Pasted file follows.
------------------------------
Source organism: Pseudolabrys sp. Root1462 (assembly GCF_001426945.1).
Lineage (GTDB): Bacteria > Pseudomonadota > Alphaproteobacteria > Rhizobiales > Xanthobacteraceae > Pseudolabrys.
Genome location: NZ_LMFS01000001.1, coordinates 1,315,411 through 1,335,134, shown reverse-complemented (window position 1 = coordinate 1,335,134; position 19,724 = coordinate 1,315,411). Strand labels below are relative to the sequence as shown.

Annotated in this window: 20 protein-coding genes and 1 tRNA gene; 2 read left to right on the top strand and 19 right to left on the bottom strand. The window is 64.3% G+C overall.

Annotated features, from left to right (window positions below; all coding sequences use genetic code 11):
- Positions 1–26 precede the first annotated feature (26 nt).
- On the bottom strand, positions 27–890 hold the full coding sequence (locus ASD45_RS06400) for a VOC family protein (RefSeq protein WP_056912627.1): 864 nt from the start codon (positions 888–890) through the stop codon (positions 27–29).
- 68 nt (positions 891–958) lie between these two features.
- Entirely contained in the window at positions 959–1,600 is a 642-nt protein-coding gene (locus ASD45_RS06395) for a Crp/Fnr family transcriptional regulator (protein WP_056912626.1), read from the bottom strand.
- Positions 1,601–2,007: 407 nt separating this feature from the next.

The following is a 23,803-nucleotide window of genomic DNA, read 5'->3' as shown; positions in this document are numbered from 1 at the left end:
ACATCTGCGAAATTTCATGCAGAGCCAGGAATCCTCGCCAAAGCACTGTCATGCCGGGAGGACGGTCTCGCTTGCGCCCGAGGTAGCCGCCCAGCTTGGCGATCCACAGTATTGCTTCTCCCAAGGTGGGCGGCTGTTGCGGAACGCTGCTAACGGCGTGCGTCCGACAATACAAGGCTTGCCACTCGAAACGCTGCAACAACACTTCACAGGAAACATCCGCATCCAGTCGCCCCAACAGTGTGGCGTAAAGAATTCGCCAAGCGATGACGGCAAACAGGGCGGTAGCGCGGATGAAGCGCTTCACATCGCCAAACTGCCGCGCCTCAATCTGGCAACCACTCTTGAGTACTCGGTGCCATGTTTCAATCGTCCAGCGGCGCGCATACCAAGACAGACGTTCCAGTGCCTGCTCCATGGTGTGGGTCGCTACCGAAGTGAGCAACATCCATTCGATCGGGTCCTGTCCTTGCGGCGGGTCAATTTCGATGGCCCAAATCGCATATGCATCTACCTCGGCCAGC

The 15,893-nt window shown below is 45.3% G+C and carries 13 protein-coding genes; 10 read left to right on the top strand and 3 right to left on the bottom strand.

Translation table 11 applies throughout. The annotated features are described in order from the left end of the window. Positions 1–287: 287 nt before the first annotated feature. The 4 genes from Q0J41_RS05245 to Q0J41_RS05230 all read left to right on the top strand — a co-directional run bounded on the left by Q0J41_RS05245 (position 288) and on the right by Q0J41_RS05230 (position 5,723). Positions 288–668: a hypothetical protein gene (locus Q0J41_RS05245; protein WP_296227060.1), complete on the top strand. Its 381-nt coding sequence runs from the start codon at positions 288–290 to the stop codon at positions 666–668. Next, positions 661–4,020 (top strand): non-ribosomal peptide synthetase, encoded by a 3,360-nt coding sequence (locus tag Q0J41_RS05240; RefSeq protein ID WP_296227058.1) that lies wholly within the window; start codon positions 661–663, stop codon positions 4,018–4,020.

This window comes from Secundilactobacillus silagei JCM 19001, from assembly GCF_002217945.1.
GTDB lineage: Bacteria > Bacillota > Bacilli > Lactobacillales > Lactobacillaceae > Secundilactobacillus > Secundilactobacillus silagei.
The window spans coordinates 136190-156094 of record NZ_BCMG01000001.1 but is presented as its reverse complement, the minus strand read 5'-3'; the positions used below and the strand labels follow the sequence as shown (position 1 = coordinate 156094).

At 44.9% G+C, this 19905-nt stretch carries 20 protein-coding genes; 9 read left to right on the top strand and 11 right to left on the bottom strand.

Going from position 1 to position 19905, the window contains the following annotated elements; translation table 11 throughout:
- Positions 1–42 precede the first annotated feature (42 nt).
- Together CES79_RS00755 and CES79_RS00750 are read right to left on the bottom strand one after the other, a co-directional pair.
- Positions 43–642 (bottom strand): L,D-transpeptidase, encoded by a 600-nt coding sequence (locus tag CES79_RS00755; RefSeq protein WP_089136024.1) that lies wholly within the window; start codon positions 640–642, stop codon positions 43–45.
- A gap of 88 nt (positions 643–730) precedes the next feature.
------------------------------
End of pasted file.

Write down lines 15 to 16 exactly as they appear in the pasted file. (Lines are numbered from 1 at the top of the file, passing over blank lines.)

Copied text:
This window comes from Secundilactobacillus silagei JCM 19001, from assembly GCF_002217945.1.
GTDB lineage: Bacteria > Bacillota > Bacilli > Lactobacillales > Lactobacillaceae > Secundilactobacillus > Secundilactobacillus silagei.